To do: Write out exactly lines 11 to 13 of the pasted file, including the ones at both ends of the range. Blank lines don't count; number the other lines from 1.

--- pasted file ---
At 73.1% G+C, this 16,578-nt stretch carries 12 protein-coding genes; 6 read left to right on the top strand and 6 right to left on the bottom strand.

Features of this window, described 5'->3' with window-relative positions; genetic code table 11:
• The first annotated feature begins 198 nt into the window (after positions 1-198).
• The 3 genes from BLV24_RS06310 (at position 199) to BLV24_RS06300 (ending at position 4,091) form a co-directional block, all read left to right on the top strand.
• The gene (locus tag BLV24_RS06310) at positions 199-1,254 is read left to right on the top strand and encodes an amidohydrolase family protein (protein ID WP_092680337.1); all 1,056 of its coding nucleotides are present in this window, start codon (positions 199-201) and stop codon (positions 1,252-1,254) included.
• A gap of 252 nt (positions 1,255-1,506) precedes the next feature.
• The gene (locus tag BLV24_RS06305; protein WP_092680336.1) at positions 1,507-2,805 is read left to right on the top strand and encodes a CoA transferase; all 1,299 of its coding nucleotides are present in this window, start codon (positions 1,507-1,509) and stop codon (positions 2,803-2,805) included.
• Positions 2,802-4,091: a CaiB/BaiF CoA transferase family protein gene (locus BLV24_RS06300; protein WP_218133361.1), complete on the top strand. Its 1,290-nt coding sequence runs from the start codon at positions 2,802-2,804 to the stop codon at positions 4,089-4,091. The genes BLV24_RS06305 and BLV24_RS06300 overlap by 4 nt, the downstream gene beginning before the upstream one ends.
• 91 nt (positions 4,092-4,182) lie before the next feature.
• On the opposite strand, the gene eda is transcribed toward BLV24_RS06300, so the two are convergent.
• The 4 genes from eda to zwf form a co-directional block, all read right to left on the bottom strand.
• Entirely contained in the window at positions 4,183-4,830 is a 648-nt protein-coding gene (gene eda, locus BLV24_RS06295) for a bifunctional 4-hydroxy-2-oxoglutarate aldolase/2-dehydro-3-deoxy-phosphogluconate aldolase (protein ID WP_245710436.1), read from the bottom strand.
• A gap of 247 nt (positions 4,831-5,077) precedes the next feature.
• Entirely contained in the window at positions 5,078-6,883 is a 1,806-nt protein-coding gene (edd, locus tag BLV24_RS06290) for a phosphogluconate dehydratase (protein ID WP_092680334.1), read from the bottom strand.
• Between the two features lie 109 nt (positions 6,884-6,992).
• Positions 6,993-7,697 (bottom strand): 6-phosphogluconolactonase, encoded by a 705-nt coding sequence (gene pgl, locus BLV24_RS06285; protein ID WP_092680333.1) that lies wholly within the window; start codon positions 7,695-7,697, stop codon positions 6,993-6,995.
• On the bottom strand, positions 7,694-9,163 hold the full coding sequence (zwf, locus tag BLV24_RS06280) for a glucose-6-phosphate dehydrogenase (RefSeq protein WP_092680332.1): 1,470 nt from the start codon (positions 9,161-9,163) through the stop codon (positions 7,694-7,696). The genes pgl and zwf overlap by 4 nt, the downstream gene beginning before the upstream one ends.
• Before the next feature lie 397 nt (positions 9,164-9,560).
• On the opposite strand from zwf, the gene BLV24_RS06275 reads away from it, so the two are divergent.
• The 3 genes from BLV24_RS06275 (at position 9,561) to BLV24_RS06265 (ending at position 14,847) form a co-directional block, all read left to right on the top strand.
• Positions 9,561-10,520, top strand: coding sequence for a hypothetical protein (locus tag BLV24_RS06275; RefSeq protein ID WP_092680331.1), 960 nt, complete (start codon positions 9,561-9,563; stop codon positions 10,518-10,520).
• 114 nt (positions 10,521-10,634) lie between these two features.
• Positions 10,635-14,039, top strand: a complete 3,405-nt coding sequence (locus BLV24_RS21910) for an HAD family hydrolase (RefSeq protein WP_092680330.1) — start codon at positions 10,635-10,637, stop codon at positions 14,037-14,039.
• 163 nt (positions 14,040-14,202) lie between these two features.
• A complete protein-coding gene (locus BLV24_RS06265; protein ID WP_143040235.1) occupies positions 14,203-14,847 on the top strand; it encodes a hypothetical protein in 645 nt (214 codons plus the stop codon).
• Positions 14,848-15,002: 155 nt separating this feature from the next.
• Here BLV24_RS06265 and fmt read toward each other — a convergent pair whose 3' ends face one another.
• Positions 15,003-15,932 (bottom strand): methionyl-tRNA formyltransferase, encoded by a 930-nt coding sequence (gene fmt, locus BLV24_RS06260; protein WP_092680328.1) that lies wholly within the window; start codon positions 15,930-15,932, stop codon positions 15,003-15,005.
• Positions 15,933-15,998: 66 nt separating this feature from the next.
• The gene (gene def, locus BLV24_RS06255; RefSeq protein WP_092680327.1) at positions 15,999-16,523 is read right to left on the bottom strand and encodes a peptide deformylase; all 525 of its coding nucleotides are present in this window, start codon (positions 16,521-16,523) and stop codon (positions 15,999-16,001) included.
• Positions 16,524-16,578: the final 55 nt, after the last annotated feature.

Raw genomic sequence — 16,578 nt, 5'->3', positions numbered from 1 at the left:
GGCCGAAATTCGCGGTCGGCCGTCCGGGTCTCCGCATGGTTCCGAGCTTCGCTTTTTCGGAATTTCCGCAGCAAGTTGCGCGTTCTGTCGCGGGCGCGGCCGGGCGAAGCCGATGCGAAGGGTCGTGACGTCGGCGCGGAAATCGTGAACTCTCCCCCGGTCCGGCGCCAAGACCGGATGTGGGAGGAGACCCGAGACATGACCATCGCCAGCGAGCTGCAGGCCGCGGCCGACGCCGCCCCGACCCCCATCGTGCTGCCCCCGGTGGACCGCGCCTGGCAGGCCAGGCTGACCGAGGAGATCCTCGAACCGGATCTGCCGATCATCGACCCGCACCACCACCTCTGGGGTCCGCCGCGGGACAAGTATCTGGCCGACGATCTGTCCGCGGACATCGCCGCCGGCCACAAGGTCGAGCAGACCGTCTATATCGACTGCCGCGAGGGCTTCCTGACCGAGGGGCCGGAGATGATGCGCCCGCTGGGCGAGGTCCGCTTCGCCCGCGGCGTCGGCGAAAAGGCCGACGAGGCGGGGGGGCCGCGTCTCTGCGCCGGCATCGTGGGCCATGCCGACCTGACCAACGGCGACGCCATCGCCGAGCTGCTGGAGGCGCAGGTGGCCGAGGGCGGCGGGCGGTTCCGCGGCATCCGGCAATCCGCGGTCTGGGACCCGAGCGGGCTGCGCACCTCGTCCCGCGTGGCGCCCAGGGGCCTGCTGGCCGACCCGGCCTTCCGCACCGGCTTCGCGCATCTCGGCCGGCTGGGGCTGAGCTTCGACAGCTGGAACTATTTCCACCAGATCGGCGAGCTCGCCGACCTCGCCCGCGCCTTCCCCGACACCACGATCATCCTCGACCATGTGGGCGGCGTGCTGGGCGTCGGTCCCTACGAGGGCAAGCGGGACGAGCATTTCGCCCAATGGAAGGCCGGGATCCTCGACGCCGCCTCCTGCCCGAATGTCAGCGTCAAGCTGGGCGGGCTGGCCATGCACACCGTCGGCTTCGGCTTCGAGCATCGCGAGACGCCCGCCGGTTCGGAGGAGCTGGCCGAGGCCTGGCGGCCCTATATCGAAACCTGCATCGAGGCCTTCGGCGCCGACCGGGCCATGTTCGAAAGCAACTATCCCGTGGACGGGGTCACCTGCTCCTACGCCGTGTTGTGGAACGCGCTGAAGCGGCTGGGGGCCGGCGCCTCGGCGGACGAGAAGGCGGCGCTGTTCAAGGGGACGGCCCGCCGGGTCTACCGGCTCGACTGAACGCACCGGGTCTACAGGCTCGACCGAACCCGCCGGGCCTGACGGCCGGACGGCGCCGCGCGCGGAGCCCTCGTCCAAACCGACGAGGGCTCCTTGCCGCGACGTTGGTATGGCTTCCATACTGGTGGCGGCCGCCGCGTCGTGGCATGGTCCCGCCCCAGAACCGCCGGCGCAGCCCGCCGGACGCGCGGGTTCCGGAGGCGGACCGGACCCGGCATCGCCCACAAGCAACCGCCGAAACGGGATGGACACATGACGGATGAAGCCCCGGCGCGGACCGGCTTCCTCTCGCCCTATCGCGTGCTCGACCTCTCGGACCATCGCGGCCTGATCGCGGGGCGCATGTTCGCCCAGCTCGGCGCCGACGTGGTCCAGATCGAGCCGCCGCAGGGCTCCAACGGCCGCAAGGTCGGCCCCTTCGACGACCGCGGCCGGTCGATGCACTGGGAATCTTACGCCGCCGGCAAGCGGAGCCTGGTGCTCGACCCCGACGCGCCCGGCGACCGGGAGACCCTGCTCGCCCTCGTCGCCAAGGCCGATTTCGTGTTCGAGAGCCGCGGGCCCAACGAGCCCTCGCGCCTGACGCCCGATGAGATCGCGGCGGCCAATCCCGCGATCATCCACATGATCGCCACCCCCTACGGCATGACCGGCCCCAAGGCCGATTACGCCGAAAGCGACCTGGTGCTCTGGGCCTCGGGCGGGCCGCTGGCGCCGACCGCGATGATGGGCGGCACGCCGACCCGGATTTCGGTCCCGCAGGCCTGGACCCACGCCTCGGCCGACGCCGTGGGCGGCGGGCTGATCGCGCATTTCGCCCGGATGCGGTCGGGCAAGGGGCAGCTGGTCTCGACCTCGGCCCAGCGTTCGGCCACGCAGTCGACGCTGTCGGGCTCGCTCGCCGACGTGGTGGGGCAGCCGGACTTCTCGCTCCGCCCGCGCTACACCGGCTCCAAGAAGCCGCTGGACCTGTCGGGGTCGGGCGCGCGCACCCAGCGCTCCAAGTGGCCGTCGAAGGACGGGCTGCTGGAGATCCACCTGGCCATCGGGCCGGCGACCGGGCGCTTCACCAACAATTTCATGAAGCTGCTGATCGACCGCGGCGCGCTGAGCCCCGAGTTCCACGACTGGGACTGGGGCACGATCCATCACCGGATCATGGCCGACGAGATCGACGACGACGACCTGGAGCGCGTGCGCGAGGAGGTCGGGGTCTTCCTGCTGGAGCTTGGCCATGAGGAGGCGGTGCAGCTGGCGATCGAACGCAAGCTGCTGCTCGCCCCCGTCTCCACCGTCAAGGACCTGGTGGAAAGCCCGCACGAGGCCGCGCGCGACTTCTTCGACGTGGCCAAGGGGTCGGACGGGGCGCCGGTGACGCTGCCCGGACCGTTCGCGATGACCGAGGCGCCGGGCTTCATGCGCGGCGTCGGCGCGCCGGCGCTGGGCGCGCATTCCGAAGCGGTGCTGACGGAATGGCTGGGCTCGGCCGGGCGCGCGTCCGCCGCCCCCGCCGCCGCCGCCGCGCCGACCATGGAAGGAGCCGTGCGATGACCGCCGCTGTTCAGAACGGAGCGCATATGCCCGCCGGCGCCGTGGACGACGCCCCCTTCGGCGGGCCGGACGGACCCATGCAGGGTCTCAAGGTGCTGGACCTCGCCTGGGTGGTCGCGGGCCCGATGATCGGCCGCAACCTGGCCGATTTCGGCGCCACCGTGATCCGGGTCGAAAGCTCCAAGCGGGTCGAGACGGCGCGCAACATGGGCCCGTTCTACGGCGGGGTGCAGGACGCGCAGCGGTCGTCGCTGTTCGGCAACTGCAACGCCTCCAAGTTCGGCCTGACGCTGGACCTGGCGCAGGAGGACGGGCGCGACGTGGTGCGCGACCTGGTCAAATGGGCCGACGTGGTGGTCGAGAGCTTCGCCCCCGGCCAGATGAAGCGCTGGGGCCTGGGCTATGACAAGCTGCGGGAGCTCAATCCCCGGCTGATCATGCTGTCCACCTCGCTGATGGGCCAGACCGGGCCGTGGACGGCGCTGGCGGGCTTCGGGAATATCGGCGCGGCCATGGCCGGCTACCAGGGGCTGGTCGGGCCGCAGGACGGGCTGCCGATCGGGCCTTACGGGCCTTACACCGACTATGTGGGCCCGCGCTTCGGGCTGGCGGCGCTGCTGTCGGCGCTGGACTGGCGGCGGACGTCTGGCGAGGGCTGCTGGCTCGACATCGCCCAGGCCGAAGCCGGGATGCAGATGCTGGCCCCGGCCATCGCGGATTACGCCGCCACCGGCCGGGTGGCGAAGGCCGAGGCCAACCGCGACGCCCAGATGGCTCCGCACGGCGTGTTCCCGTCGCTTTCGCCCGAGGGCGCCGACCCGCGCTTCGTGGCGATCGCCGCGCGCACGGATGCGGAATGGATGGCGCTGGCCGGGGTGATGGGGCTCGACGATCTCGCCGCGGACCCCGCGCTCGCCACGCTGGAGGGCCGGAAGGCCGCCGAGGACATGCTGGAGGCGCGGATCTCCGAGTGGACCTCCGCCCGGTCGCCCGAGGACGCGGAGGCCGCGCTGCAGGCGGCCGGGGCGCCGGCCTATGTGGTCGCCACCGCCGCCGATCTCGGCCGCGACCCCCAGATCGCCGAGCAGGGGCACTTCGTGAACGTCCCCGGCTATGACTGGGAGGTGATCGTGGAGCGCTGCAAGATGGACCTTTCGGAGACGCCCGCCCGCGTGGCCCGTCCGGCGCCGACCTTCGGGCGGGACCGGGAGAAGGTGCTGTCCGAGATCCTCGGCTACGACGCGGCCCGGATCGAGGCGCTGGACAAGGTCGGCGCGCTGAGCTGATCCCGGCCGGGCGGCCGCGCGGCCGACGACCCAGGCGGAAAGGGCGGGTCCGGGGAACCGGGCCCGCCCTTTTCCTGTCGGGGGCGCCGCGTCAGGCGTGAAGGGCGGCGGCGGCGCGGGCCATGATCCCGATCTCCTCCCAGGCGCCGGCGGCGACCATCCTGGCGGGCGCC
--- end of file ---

• The 4 genes from eda to zwf form a co-directional block, all read right to left on the bottom strand.
• Entirely contained in the window at positions 4,183-4,830 is a 648-nt protein-coding gene (gene eda, locus BLV24_RS06295) for a bifunctional 4-hydroxy-2-oxoglutarate aldolase/2-dehydro-3-deoxy-phosphogluconate aldolase (protein ID WP_245710436.1), read from the bottom strand.
• A gap of 247 nt (positions 4,831-5,077) precedes the next feature.